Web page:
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Zappos sees Android conversions on the rise with catered UI

During the “Amazon’s Zappos: Never Letting the Other Shoe Drop with Mobile” session two executives from Zappos spoke about how native apps and mobile sites play a role in the company. The online shoe retailer devotes separate teams for iOS, Android and mobile Web to ensure that each platform gets the distinctive attention it deserves.

“Android is different than Apple,” said Aki Iida, head of mobile at Zappos, Las Vegas. “Because we have an iOS and Android group and they are passionate about their own OS they have design principles they follow.

“Originally we focused on parity, but over time the Android team wanted to develop something that was more apt for Android and I said, ‘Go ahead and try it,’” he said. “With the Android team developing a distinct Android experiences, our conversions went up.”

Unique OS
Zappos recognizes the importance of designing platform-specific experiences for its native apps and devotes a separate team for iOS and Android. Each team consists of fans of that specific device and their expertise leads to more appropriate executions.

As a result, the two different smartphone apps feature different nuances that are specific to the device and typical user.

For instance, on Android phones, the back button is built-in, unlike on iOS phones, so the Android team decided to not include a back button within the app since it was superfluous.

Some may counter with the argument that consumers will be confused if the experience is not the same across platforms, but Zappos believes that iOS fans will appreciate the iOS specific features and likewise with Android fans.

Another difference between the iOS and Android apps is that the iOS app showcases a feature that lets users filter out colors they do not want to see in addition to colors that they do want to see. This feature does not exist on Android yet simply because the iOS team was able to carry it out more quickly on the platform.

One Android-specific feature is the ability to create a widget that tracks a shipment on your home screen without having to open up the app, log-in and find the item.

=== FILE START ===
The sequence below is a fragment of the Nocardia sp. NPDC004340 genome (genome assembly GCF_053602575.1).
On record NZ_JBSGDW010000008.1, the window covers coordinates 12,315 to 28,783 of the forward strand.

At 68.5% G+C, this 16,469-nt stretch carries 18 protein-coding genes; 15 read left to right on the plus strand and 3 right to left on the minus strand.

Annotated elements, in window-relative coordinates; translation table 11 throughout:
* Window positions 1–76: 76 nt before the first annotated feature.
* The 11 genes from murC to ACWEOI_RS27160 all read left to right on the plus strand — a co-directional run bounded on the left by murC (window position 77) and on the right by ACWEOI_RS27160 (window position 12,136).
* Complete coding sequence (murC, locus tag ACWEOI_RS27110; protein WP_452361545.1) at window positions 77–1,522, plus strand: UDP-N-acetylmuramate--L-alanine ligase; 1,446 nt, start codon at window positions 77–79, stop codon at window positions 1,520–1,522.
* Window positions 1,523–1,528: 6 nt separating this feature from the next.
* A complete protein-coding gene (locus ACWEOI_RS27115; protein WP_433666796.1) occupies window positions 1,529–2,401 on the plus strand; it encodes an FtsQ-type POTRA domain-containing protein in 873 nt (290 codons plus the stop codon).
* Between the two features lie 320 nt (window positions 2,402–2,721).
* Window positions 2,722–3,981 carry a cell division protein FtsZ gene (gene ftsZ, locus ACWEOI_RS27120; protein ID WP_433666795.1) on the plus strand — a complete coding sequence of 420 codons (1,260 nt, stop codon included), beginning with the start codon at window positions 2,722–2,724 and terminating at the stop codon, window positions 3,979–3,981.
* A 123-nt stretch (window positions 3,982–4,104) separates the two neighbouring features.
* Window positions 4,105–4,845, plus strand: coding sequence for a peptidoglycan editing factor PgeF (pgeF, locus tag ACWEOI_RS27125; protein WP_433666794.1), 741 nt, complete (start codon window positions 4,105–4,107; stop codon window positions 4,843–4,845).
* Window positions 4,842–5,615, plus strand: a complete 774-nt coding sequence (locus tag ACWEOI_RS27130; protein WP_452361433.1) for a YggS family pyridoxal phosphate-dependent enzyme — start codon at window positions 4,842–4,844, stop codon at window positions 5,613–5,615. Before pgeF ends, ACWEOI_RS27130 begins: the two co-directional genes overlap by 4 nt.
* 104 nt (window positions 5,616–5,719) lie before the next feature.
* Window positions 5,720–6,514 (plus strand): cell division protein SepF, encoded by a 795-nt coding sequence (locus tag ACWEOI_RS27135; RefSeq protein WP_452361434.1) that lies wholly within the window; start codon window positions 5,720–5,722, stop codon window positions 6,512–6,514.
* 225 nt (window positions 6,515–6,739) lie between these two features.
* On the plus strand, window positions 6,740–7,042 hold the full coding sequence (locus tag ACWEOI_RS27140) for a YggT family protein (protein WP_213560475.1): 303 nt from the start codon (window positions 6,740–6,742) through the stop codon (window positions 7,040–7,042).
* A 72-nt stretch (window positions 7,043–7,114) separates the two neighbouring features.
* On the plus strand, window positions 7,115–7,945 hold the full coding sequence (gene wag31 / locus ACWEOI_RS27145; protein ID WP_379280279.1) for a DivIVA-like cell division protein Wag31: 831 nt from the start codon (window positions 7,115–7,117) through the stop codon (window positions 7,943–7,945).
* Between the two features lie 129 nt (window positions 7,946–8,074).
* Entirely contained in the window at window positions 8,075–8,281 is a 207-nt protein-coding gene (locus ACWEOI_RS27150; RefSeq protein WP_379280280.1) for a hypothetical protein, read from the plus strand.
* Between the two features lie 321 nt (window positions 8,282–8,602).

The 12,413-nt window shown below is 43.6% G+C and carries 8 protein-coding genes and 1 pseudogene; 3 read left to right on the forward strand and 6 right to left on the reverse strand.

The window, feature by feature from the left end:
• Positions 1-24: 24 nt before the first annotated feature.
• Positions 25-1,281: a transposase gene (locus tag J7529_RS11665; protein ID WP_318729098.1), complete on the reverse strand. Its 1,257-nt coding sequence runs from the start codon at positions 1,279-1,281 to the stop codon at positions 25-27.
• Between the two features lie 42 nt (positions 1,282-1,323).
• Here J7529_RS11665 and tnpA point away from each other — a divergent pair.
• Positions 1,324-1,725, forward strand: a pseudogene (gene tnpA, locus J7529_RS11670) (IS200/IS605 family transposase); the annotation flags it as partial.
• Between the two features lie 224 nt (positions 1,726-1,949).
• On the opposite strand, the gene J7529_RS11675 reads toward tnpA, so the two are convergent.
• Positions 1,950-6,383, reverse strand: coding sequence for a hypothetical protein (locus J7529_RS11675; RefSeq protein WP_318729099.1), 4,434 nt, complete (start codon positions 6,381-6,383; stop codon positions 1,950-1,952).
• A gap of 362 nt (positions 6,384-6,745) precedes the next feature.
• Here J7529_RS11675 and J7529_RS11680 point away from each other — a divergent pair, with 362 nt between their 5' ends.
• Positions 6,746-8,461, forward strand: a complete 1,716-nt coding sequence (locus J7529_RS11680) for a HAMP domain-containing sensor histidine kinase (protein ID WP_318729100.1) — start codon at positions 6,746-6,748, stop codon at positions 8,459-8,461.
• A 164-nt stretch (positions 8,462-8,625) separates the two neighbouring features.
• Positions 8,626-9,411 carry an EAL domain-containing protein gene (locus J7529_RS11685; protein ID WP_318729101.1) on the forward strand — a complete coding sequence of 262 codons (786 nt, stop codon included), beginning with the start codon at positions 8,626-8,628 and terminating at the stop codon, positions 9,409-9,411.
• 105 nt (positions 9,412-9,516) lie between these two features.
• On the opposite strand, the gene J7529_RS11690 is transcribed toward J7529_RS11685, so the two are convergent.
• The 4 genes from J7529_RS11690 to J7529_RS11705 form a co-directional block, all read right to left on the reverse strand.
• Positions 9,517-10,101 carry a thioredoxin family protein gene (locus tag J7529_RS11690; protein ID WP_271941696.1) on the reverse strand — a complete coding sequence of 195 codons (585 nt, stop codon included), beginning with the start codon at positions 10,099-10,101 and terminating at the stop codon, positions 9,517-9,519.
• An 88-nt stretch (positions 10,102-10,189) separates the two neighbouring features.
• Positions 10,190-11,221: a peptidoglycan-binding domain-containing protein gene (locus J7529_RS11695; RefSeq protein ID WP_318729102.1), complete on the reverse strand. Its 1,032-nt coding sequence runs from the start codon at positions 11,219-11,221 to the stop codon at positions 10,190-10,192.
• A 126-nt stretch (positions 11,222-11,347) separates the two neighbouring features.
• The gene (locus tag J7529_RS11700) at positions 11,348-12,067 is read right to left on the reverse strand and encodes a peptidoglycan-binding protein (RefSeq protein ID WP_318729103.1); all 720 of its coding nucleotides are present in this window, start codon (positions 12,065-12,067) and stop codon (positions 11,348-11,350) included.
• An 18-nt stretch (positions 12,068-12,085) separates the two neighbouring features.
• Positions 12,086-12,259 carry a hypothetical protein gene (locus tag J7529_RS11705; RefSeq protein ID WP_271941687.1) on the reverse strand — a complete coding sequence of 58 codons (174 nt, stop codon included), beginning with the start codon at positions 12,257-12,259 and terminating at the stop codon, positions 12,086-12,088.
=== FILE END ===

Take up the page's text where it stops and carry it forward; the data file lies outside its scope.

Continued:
Another feature on the Android app is the ability to create a Zappos screensaver on a smartphone. The screensaver displays the time and weather on top of a product suggestion that matches the current weather.

Consumers can click on the item to be deep-linked into the app and checkout. According to Mr. Iida, Zappos is seeing positive initial results from this new Android feature.

Mobile Web
While Zappos spends a lot of time and effort on native apps, it also recognizes the importance of mobile Web. Many brands view mobile Web as more of an afterthought, but the reality is that new customers will first see a mobile site before taking the time to download an app.

“Traditionally the mobile web site has been a slimmed down version of the full Web site or it just provides critical functionality or in recent years is a responsive design so the same Web site but correctly laid out on a smartphone,” said Dave Stevens, mobile Web development manager at Zappos.

“What we found is that a better approach is you can more look at it as what is your customer doing when they access your mobile Web site,” he said. “When you start developing for that you get some very interesting things that come up.”

An important benefit of mobile Web is that it is platform agnostic. While the discussion usually centers around Android and Apple, there are still consumers with a BlackBerry or Windows Phone and it would be a shame to leave them in the dark.

Another benefit is that brands can update in real-time and on their own schedule as opposed to being at the mercy of Apple or Android and having to push out new updates in the app store. It is much easier to test and roll out new features on mobile Web than in apps.

At the end of the day, what it comes down to is how a consumer finds the brand. Loyal customers may want an app for the added value and features, but that should not replace the need for a solid mobile Web experience.

“If [consumers’] first interaction with you is being ask to download an app saying no and then having to pinch and zoom on a small screen, how does that reflect your brand?” Mr. Stevens said. “There’s a lot of commitment for a person to say I will install this app.

“If they’re out and about, quickly comparison shopping, looking for some information, going the full step of progressing to the app store downloading your app waiting for it to install, it’s a large commitment,” he said. “Certainly the loyalty benefits of a customer having those features is fantastic, but expecting a new customer to take all those steps is certainly a giant leap of faith.”

Final Take
Aki Iida is head of mobile at Zappos, Las Vegas